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int a=5; b=7;
int *pa=&a, *pb=&b;

How is swapping the values of a and b different from swapping the values of the pointers i.e pa and pb (not *pa and *pb)? Is the result not same in both cases?

When do we have to use pointer swapping than?

I have an example in the book that uses pointer swapping with an array of strings i.e char*[]. This is done as a part of sorting mechanism. The swapping function carries out pointer swapping for the char* [] type variable that stores the strings. I do not understand why the function swap is of form void swap(char** , char**).

I can't find any explanation for this elsewhere thus my question.

:( How does swap(int*& a, int*& b) compare to swap(char** a,char** b).

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3 Answers 3

The reason why swapping variable values using pointers is preferred is because it avoids copying large amounts of memory. Any memory copy takes time so keeping the amount of memory copying to a minimum makes algorithms run faster.

How does memory copying become an issue?

Consider the following pseudo-code, which can swap two values of any type in-place:

tempValue = value1;      /* first memory copy */
value1    = value2;      /* second memory copy */
value2    = tempvalue;   /* third memory copy */

In your original question, you swapped two integers. Assuming that an integer is 4 bytes in width, then the above pseudo-code will swap the two integers in three copy operations. Total memory copied: 12 bytes. If we assume that a pointer is also 4 bytes in width, then swapping the pointer values will also require copying 12 bytes of memory. In this case the amount of memory copied to swap the values is the same as swapping the pointers. In this case either method will give the same performance.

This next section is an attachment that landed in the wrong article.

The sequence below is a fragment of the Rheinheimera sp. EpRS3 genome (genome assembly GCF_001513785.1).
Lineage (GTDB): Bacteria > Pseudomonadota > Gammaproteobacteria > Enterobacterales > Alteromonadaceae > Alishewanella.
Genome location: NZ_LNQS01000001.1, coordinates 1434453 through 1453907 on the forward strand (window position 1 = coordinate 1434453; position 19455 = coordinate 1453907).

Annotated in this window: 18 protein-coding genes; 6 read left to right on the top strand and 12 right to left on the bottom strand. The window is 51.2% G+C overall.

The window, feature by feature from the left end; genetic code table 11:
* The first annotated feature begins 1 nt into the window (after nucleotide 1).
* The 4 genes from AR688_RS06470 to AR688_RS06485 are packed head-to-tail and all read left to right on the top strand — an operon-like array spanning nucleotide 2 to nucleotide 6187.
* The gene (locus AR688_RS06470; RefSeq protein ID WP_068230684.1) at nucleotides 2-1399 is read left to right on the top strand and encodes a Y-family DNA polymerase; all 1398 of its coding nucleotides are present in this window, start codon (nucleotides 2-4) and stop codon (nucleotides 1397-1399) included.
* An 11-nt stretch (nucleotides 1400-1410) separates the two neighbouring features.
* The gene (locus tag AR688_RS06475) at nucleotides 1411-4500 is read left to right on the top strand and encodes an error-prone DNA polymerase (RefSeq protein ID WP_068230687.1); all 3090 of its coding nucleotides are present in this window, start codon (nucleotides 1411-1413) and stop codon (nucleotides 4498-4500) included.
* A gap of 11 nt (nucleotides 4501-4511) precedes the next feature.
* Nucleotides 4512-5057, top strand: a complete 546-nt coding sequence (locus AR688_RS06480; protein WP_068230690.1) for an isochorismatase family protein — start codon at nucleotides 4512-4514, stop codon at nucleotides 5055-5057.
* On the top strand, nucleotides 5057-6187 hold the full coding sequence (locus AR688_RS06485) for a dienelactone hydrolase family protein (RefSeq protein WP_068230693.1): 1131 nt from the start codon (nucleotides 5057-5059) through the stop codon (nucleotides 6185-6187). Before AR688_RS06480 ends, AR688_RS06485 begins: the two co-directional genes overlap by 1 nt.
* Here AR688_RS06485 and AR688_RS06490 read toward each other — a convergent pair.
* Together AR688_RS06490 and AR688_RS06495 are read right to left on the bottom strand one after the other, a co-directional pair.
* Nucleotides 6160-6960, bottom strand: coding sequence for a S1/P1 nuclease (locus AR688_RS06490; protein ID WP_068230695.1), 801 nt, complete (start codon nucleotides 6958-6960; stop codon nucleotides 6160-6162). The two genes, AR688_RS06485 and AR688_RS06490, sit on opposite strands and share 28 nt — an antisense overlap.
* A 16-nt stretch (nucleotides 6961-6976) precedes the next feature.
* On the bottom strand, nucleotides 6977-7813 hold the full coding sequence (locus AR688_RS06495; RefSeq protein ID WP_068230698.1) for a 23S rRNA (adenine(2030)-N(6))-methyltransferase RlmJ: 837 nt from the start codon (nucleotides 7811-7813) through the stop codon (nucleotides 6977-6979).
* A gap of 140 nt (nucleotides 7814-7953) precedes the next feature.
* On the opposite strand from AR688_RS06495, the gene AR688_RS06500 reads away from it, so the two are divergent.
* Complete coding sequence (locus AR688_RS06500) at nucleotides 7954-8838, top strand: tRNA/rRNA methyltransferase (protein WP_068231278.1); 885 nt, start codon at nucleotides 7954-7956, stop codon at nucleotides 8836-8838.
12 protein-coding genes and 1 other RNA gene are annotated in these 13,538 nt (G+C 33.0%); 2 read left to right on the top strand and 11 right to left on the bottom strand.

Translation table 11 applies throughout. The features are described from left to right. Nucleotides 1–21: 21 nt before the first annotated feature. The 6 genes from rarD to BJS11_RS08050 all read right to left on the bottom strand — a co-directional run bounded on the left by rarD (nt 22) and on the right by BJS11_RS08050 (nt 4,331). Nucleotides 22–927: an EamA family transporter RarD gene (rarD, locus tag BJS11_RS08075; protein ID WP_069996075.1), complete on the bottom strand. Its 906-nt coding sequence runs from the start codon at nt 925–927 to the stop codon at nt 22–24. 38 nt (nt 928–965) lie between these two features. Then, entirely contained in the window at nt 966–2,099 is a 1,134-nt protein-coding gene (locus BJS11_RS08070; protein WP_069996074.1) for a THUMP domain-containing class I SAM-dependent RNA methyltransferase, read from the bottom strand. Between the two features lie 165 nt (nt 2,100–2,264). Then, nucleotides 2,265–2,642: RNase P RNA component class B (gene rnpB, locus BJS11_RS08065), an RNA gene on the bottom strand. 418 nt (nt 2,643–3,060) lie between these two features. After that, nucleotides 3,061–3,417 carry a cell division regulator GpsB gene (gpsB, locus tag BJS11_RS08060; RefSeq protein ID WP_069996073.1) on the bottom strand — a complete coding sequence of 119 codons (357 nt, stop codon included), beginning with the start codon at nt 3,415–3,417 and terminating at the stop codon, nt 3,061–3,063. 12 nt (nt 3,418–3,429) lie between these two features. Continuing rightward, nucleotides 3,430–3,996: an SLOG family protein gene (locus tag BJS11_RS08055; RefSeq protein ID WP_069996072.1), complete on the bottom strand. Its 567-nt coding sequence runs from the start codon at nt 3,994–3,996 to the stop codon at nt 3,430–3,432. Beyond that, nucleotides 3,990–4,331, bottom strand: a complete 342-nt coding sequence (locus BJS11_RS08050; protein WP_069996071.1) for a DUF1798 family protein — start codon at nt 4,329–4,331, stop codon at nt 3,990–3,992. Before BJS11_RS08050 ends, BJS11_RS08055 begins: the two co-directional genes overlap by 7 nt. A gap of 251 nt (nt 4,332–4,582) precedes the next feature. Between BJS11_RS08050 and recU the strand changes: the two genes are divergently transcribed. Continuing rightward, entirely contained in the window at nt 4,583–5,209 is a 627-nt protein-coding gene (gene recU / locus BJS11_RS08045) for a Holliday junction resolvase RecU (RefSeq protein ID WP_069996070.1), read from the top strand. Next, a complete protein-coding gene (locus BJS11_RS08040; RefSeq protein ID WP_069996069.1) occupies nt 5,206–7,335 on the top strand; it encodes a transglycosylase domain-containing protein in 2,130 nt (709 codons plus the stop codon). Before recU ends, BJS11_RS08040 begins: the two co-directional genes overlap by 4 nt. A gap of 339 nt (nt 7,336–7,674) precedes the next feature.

Now consider this code fragment:

typedef struct _mystruct
{
    char buffer[128];   /* size of structure becomes at least 128 bytes */

} MYSTRUCT, *PMYSTRUCT;

MYSTRUCT value1, value2;

PMYSTRUCT pValue1 = &value1;
PMYSTRUCT pValue2 = &value2;

The size of MYSTRUCT is at least 128 bytes. Using the pseudo-code above to swap the values of value1 and value2 will require three memory copies of 128 bytes, or 384 bytes in total. If, on the other hand, I swap the values using the two pointers pValue1 and pValue2, assuming a pointer is 4 bytes wide, the number of bytes copied during the swap is the same as our integer example above; only 12 bytes. This, when compared to 384 bytes if you don't use pointers, is very quick and will perform much better.

That is why char** is used as the parameter to the string-swapping function. The length of the strings being swapped is not known, and because swapping values means copying memory, long strings could slow the performance considerably. Using pointers means that the performance of the swapping will remain the same, regardless of the length of the strings being swapped.

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swap(int*& a, int*& b) is not C but C++, it is pass by reference rather than actual pointers. With this example you wouldn't understand passing pointer or passing variable.

Think about how will you swap 2 integers and 2 strings i,e.

int a=10, b=20; 
char *s1="ABC", *s2="PQRS";
swap_int(a, b);
swap_str(s1, s2);
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Using "[ ]" to denote a memory block that stores some value:

Before swapping:

a: [5]
b: [7]

After swapping:

a: [7]
b: [5]

Then accessing a would give 7.

Before swapping:

pa: [&a] (that is, the address of a)
pb: [&b]

After swapping:

pa: [&b]
pb: [&a]

Then accessing pa would result in the address of b, and dereferencing (*pa) will get the value of b.

For char **, I think the sorting procedure you describe is to sort an array of "char *", which is classical string in C. You can see a "char " entity as a "string" object. And "char *" is "string *", which should be considered as an array of "string" object. Then you can depict the assignments involved in the sorting like the "a" and "b" scenario above.

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